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From a more modern perspective, the similar use of architectural style can be observed in every mature engineering discipline, from boat design to city planning, from airplane design to automobile production. Prime examples of architectural style in the automobile industry are the roadster, the pickup truck, or the Formula One racing car. In the aerospace industry, we can easily distinguish jets, helicopters, or even Zeppelins as clear representatives of architectural style analogous to the Gothic architecture just described.
A Higher Level of Communication
Not only does the architectural style define how things look—cathedrals, cars, airplanes, and so on—it also often defines other critical design properties such as aerodynamic features, tolerances, and capacities. In addition, it defines how these properties may be achieved dependably with particular materials, tools, and forms (or patterns). Whether it needs to define these aspects, and how it precisely defines them, depends on the particular field. Moreover, where easily distinguishable styles turn up depends on the field. In the automotive industry, for example, we recognize several distinct styles of motor design (Otto, Diesel, or Wankel), each manifesting an intense focus on the intricate performance and thermodynamic properties of internal combustion engines (compression ratios, combustion chambers, fuel mixtures). The consistent evolution of motor performance over the past decades, with little change in their external form, emphasizes that styles also convey hard-to-see design optimizations, not just the definition of external form.
An architectural style expresses the language and design culture that helps stakeholders at all levels to communicate at a higher, more effective level. All mature schools of art, engineering, and science have their own special languages that have evolved over years to help experts express themselves more accurately. If you listen to a group of surgeons conversing during an operation, you probably would not understand much, but they are communicating in a highly effective manner. They are versed in the language of their trade. Such languages are more highly developed, meaning more expressive or more formalized, in some fields than in others. Civil architects have most actively addressed their special language, as indicated by such titles as "The Classical Language of Architecture," "Classical Architecture: The Poetics of Order," or "A Pattern Language" (Alexander 1977), where the grammar and vocabulary of various architectural styles are discussed.
For example, terms accurately describing structures such as arches (archivolt, architrave) and columns (Ionic, Doric, Corinthian) are the words of an architectural
Chapter 1: IT-Architectural Styel
language. Correspondingly, the organization of structures with respect to one another forms the grammar of the language: The rose window of a Gothic cathedral is always round and is placed above the portal. These words and the grammar are then used to express complete styles—Gothic, Romanesque, Ionic— just as styles of writing, theater, and poetry exist in literature. The style is the next higher level of design expression.
In an IT-architectural style, this translates to, for example, the use of accurate terms for component structures and their relationships to express something the architect considers to be of higher value. In the Convergent Architecture, such structures are its convergent3] organizations, processes, and resources (OPRs) and their relationships. Processes and resources are managed by an organization; a process consumes and produces resources, and so on. Together, and only together, these characteristics lead to the high-level property of convergence in a system based on the Convergent (style) Architecture.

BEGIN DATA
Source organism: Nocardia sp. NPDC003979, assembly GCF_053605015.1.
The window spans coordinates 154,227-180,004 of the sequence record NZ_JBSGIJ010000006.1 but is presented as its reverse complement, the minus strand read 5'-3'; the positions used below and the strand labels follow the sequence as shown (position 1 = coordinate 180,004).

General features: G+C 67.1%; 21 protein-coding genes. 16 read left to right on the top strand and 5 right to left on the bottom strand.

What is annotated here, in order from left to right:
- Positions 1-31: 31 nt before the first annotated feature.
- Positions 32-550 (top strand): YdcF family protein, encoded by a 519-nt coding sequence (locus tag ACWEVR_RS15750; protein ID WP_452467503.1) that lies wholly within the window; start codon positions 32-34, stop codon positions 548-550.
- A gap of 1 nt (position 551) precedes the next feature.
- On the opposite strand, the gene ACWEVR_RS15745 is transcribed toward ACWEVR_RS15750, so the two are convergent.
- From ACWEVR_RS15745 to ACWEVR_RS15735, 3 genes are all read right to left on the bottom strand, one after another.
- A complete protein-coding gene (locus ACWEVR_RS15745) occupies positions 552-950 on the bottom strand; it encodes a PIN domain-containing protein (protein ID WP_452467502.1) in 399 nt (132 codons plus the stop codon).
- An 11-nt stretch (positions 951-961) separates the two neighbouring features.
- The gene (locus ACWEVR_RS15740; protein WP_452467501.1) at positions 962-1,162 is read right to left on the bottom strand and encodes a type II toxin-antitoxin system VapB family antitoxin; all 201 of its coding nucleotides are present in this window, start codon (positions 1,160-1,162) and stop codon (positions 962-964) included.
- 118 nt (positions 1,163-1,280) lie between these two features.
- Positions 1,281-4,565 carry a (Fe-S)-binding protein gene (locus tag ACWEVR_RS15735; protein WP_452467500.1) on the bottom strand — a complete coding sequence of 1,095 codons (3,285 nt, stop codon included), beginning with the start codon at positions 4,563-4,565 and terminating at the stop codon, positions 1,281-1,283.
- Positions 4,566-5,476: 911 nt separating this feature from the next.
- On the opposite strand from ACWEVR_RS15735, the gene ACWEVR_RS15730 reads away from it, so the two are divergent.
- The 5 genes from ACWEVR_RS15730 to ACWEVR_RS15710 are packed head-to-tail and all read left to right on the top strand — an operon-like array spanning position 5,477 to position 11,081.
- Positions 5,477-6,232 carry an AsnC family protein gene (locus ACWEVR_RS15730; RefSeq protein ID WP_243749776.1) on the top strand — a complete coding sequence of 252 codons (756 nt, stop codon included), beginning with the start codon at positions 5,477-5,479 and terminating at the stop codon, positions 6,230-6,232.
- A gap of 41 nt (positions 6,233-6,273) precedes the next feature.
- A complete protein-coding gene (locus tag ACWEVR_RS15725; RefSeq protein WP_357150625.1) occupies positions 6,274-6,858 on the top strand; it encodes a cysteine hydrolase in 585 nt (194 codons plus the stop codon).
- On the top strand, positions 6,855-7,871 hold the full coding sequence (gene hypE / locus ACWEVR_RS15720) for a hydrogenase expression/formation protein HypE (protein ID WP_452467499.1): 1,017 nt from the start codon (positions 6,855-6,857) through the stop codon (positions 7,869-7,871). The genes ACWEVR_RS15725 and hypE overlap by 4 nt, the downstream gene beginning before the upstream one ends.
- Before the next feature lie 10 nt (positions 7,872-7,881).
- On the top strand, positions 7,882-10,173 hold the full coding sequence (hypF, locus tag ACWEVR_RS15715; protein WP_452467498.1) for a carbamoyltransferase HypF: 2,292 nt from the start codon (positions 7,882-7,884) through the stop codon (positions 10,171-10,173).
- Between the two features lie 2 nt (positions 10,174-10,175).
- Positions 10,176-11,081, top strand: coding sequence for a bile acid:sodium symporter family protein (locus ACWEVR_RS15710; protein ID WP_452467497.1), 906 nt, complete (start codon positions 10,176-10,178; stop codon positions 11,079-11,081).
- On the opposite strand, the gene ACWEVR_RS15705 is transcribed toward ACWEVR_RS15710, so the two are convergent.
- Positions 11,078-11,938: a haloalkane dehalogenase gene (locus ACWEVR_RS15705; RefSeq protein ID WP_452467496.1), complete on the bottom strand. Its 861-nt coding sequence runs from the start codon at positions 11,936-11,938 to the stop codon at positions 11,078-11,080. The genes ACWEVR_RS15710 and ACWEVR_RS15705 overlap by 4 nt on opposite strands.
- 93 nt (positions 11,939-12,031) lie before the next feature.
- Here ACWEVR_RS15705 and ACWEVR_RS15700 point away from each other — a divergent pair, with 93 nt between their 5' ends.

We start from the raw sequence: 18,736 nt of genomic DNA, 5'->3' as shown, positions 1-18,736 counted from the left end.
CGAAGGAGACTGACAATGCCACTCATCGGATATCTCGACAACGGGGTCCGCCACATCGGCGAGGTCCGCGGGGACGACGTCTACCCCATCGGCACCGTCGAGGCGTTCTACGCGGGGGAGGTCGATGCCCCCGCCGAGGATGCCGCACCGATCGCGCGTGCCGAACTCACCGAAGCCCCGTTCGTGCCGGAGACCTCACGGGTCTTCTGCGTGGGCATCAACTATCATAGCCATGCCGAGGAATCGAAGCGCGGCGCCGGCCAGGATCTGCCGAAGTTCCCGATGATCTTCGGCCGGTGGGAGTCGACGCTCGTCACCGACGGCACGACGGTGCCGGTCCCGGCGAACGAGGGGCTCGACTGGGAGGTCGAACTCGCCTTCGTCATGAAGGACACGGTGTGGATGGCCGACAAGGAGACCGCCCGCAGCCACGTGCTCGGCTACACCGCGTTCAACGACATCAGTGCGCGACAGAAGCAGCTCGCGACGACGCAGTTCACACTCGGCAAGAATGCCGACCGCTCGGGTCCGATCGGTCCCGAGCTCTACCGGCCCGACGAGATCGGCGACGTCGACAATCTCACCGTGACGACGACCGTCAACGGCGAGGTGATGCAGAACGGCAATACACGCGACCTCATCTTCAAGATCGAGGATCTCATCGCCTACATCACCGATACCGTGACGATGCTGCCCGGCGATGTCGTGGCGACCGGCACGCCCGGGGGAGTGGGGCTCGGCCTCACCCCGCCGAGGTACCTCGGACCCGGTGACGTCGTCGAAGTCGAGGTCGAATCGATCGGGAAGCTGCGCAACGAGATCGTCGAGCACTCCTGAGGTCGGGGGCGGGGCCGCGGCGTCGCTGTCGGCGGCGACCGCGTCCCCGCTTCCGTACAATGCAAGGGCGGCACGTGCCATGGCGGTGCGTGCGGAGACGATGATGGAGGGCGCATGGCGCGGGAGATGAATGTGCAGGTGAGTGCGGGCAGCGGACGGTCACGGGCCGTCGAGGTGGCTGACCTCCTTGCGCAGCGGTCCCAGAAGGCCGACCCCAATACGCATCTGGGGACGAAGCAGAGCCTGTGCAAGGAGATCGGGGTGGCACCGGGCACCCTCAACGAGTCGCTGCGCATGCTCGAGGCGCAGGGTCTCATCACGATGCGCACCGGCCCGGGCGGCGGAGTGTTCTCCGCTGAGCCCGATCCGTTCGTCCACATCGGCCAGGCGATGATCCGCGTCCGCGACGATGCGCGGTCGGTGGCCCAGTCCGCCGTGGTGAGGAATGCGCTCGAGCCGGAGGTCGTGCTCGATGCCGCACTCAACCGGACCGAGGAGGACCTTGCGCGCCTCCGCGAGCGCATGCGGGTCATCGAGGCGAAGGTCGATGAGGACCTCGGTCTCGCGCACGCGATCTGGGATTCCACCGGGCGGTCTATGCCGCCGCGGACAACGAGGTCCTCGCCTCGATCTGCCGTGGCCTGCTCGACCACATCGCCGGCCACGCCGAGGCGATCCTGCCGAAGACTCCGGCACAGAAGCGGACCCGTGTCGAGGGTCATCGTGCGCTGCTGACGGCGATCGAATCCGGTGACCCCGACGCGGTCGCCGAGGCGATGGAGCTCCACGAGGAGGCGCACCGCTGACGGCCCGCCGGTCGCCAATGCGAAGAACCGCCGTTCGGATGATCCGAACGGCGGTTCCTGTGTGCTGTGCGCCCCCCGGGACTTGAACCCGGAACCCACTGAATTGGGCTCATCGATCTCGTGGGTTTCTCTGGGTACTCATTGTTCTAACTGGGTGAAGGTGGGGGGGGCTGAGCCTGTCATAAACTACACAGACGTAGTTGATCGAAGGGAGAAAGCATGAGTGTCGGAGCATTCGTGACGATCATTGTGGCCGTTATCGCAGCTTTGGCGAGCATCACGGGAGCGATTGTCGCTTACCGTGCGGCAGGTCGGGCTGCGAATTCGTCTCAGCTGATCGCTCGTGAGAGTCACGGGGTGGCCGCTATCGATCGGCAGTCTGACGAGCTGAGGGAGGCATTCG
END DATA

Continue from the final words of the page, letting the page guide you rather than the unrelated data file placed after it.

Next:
Clearly, there is still much progress to be made concerning the language of IT architecture. Today the common language used by IT designers is very weak. Even though they often use the same words, they are not communicating well. All too often, we experience IT design situations in which people have to explain the terms they use from ground zero. Such meetings can go on forever while making little progress, and everyone has to explain their basic words and grammar to each other every time a new group convenes. Viewpoints then change from one meeting to the other, so the whole frustrating process starts again. It is not just the rare or special term being discussed, but very fundamental concepts such as basic component designs or role definitions. It is as if each designer had entered the meeting having defined his or her own private time system. First, the whole group must discuss and agree on the time system before a simple time plan can be made. Inevitably, each individual will define terms differently. It is no wonder that IT projects are so expensive and high-risk.
The agreement on a language, on a particular style, is often more important than the language itself. No architectural style claims to be the only way to build something, nor does it claim to have found some absolute truth. An architectural style is always a proposition. It is putting a stake in the ground. It is saying that people can build something successfully if they agree to work this way. In other words, there is more than one way to skin a cat, and there will always be several ways to define an architecture. However, this did not keep civil architects from agreeing on architectural styles, whether Gothic, Romanesque, or Renaissance, and then using and refining these styles for hundreds of years. They understood that the major benefits are attained as soon as an organization agrees on an architectural style, not beforehand. By the same token, what large IT organizations need is less philosophical discussion regarding absolute truths and more agreement on an architectural style.